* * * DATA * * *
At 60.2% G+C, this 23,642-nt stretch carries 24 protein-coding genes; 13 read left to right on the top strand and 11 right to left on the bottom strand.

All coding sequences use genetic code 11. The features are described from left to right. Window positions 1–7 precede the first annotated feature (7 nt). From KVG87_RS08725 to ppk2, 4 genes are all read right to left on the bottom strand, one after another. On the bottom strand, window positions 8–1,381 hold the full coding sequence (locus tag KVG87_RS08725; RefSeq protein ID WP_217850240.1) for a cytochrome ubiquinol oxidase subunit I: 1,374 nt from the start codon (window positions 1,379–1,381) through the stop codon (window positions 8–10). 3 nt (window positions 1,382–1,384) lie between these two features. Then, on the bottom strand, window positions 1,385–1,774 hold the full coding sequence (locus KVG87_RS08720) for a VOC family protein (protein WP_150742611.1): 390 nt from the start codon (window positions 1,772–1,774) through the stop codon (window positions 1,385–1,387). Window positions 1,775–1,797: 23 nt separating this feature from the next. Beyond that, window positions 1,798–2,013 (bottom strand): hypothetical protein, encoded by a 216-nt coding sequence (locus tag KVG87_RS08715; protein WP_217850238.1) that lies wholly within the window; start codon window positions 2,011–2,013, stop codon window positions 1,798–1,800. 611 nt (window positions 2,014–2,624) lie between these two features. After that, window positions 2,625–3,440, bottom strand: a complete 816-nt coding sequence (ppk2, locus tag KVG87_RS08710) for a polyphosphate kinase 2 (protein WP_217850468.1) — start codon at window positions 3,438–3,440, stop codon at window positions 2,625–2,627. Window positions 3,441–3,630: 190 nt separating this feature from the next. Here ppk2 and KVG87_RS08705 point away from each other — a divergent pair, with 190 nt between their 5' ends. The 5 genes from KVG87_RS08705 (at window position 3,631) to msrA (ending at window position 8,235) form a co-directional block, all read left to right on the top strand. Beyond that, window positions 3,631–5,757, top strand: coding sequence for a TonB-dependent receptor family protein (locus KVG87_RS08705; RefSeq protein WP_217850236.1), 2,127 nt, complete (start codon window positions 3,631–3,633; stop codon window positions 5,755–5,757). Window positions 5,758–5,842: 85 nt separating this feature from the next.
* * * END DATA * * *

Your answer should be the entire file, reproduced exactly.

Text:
At 60.2% G+C, this 23,642-nt stretch carries 24 protein-coding genes; 13 read left to right on the top strand and 11 right to left on the bottom strand.

All coding sequences use genetic code 11. The features are described from left to right. Window positions 1–7 precede the first annotated feature (7 nt). From KVG87_RS08725 to ppk2, 4 genes are all read right to left on the bottom strand, one after another. On the bottom strand, window positions 8–1,381 hold the full coding sequence (locus tag KVG87_RS08725; RefSeq protein ID WP_217850240.1) for a cytochrome ubiquinol oxidase subunit I: 1,374 nt from the start codon (window positions 1,379–1,381) through the stop codon (window positions 8–10). 3 nt (window positions 1,382–1,384) lie between these two features. Then, on the bottom strand, window positions 1,385–1,774 hold the full coding sequence (locus KVG87_RS08720) for a VOC family protein (protein WP_150742611.1): 390 nt from the start codon (window positions 1,772–1,774) through the stop codon (window positions 1,385–1,387). Window positions 1,775–1,797: 23 nt separating this feature from the next. Beyond that, window positions 1,798–2,013 (bottom strand): hypothetical protein, encoded by a 216-nt coding sequence (locus tag KVG87_RS08715; protein WP_217850238.1) that lies wholly within the window; start codon window positions 2,011–2,013, stop codon window positions 1,798–1,800. 611 nt (window positions 2,014–2,624) lie between these two features. After that, window positions 2,625–3,440, bottom strand: a complete 816-nt coding sequence (ppk2, locus tag KVG87_RS08710) for a polyphosphate kinase 2 (protein WP_217850468.1) — start codon at window positions 3,438–3,440, stop codon at window positions 2,625–2,627. Window positions 3,441–3,630: 190 nt separating this feature from the next. Here ppk2 and KVG87_RS08705 point away from each other — a divergent pair, with 190 nt between their 5' ends. The 5 genes from KVG87_RS08705 (at window position 3,631) to msrA (ending at window position 8,235) form a co-directional block, all read left to right on the top strand. Beyond that, window positions 3,631–5,757, top strand: coding sequence for a TonB-dependent receptor family protein (locus KVG87_RS08705; RefSeq protein WP_217850236.1), 2,127 nt, complete (start codon window positions 3,631–3,633; stop codon window positions 5,755–5,757). Window positions 5,758–5,842: 85 nt separating this feature from the next.